Homeownership has its own piece of the sharing economy. For many years, nonprofit players have offered loans to borrowers in exchange for a share of the equity that accumulates in the borrower’s home. Recently, for-profit investors have sought to enter this shared economy, a move that could expand and spread the benefits of this idea. But is this always a good deal for buyers?
Introducing shared equity
As the homeownership rate continues to fall and mortgage credit remains tight, many aspiring first-time homebuyers are stuck in a bind. In hot markets, rising rents and house prices make saving for a down payment difficult. In cooler markets, stagnant wages and competition from cash buyers make it hard to buy a home without a substantial down payment.
This dilemma has increased interest in “shared equity” homeownership models that fall between owning and renting. In a shared equity transaction, a third party helps homeowners purchase a house in return for a share of any appreciation in its value. This reduces the amount of money the buyer must bring to the transaction for a down payment and lowers monthly mortgage payments.
Mission-based or publicly subsidized shared equity programs like community land trusts, deed restrictions, and limited equity co-ops have existed for many years and have helped thousands of families become homeowners and sustain homeownership. But the programs, which depend on scarce public subsidies, have not achieved significant scale.
Enter private investors
Over the past six months, a half-dozen entrepreneurs have stepped in to take shared equity to scale. Will these efforts be advantageous to consumers?
Some capital markets efforts are aimed at debt consolidation and other strategies that enable homeowners to trade a portion of their home’s equity for lower-cost financing. But more recently, we have seen efforts aimed at enabling potential first-time homeowners who either lack a sufficient down payment or have insufficient income to support a debt-to-income ratio on the home they want to purchase.
These new first-time homebuyer approaches (e.g., Unison and Own Home Finance) use funds from private investors to pay enough of the purchase price to bring the loan-to-value ratio on the first mortgage under 80 percent and avoid the cost of private mortgage insurance. In addition to a smaller down payment requirement, the smaller mortgage and the lack of private mortgage insurance mean the monthly mortgage payment is less than the borrower likely would have paid without sharing the equity.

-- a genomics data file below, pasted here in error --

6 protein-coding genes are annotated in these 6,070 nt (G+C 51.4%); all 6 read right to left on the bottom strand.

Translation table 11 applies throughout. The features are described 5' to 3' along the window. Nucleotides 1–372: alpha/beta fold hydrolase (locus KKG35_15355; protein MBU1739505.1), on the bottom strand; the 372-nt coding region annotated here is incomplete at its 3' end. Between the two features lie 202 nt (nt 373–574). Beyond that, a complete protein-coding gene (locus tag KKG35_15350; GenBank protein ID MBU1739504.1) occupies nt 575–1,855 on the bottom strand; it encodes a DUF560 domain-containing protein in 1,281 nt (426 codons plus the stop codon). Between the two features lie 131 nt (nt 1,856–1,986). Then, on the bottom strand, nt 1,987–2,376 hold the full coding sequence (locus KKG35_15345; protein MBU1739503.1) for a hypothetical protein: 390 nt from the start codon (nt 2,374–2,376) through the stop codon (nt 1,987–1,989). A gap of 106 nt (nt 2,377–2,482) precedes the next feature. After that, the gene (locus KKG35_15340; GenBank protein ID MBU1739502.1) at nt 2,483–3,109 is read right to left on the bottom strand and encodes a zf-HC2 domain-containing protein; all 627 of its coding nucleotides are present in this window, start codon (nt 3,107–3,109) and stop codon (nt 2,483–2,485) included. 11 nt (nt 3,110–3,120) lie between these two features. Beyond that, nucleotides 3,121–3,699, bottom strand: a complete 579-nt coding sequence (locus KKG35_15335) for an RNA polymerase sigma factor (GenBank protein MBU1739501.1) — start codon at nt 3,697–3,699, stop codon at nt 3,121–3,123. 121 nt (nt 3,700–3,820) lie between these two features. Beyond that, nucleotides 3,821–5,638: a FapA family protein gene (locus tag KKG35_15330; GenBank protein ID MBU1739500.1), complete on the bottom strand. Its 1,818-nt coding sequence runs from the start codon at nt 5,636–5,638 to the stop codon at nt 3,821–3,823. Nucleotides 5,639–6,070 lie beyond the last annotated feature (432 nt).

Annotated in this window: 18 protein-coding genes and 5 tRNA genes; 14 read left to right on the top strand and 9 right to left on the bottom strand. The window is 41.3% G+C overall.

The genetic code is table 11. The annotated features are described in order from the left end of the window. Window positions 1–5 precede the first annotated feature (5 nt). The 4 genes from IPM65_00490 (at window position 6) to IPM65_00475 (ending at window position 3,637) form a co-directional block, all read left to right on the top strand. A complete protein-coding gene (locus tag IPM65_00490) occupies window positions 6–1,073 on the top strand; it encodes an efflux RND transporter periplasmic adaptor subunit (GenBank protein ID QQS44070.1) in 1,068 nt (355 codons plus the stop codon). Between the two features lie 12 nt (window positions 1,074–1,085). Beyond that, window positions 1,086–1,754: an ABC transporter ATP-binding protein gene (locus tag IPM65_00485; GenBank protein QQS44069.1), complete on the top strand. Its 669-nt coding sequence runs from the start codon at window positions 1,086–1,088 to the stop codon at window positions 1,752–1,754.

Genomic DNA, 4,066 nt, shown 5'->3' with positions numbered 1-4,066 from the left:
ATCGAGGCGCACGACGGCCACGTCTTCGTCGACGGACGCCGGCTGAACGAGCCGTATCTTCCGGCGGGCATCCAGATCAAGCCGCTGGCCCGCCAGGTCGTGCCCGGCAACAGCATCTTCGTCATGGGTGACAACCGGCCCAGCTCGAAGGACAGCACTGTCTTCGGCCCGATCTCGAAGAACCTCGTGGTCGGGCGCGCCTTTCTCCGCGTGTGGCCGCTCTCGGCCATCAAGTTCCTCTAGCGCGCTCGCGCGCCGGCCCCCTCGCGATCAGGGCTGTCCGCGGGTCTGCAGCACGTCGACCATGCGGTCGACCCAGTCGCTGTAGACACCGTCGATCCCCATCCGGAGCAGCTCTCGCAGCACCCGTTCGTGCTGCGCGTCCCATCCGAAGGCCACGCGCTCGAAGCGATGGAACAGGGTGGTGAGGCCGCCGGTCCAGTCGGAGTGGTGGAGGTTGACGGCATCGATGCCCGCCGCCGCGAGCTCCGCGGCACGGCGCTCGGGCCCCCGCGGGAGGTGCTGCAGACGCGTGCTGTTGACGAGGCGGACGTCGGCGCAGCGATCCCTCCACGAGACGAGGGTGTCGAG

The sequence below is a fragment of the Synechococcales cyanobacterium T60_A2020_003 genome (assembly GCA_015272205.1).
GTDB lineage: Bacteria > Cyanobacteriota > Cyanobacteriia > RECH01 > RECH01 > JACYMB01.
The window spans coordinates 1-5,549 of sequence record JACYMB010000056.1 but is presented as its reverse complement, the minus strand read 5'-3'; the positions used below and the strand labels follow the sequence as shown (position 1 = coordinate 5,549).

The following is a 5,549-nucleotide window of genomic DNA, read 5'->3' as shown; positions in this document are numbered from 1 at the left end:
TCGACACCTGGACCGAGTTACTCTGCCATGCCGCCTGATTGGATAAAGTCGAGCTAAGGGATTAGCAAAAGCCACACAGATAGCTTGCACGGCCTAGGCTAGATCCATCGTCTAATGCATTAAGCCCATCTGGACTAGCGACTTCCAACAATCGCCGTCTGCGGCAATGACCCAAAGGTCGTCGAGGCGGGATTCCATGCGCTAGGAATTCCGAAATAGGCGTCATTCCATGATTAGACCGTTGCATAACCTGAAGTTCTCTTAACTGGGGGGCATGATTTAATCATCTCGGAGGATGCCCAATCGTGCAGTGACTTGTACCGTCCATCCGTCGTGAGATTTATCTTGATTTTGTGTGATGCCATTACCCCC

In return, the investor receives a share of the home’s appreciation once the home is sold or the relationship is terminated. How big a share and how it is characterized varies.
Questions to ask before sharing
Are these and similar approaches the right move for buyers? Potential homeowners should ask several questions before agreeing to any home equity product:
- How well are the features of the shared equity approach explained? Are potential homeowners sufficiently educated about the terms of equity sharing and homeownership?
- Who is eligible to participate in these models, in terms of assets, income, credit score, and cost of the home?
- What is the all-in cost of participation, including up-front fees, servicing fees, and third-party fees?
- How does the interest rate and all-in interest cost over time differ from what would be available from the Federal Housing Administration or government-sponsored enterprises?
- How long does the equity sharing last? If it ends before the buyer wants to sell, how are the investors repaid?
- How can a borrower terminate the shared equity relationship, and how is the home’s value at termination determined, especially if the borrower wants to end the relationship without selling the home?
- Are there restrictions on the borrower’s ability to, for example, obtain a home equity line of credit?
- How are capital improvements fully paid by the homeowner taken into account in determining the investor’s share? How is deferred maintenance dealt with?
- What happens to the shared equity relationship if a borrower defaults on the first mortgage or fails to pay property taxes?
- What consumer protections will apply to the relationship between the homeowner and the investor? Must disputes be settled by arbitration?
- How good a deal are these models under various conditions, such as home price appreciation or depreciation, whether the borrower uses this approach to buy more house or to save money, and how long the borrower lives in the home?
Shared equity that works for first-time homebuyers is intriguing and likely to happen at scale only if the capital markets become significant participants. But because this is a new model, consumers need to be vigilant about protecting their interests and ensuring they understand all the transaction’s implications before signing away any ownership.
As researchers focused on accruing evidence about policy approaches to expanding homeownership to all who can benefit from it, we’ll be watching these programs’ development.